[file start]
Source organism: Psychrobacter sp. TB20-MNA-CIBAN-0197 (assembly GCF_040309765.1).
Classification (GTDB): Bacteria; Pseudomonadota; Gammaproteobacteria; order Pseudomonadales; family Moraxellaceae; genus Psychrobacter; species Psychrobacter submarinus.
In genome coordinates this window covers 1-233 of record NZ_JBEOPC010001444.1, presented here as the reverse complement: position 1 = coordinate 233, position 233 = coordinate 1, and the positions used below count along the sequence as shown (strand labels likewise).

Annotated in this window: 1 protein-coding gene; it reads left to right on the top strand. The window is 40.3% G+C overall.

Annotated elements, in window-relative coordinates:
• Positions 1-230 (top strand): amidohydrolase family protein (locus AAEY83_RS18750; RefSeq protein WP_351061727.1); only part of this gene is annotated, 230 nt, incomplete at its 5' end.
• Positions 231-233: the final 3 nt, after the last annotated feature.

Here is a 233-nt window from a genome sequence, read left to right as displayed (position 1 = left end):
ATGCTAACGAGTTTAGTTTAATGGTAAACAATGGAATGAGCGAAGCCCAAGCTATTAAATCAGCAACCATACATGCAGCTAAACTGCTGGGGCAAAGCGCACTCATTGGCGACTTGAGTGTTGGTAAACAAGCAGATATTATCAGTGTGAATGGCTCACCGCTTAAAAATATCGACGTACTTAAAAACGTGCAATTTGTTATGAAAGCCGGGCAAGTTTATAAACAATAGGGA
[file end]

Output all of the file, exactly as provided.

Source organism: Psychrobacter sp. TB20-MNA-CIBAN-0197 (assembly GCF_040309765.1).
Classification (GTDB): Bacteria; Pseudomonadota; Gammaproteobacteria; order Pseudomonadales; family Moraxellaceae; genus Psychrobacter; species Psychrobacter submarinus.
In genome coordinates this window covers 1-233 of record NZ_JBEOPC010001444.1, presented here as the reverse complement: position 1 = coordinate 233, position 233 = coordinate 1, and the positions used below count along the sequence as shown (strand labels likewise).

Annotated in this window: 1 protein-coding gene; it reads left to right on the top strand. The window is 40.3% G+C overall.

Annotated elements, in window-relative coordinates:
• Positions 1-230 (top strand): amidohydrolase family protein (locus AAEY83_RS18750; RefSeq protein WP_351061727.1); only part of this gene is annotated, 230 nt, incomplete at its 5' end.
• Positions 231-233: the final 3 nt, after the last annotated feature.

Here is a 233-nt window from a genome sequence, read left to right as displayed (position 1 = left end):
ATGCTAACGAGTTTAGTTTAATGGTAAACAATGGAATGAGCGAAGCCCAAGCTATTAAATCAGCAACCATACATGCAGCTAAACTGCTGGGGCAAAGCGCACTCATTGGCGACTTGAGTGTTGGTAAACAAGCAGATATTATCAGTGTGAATGGCTCACCGCTTAAAAATATCGACGTACTTAAAAACGTGCAATTTGTTATGAAAGCCGGGCAAGTTTATAAACAATAGGGA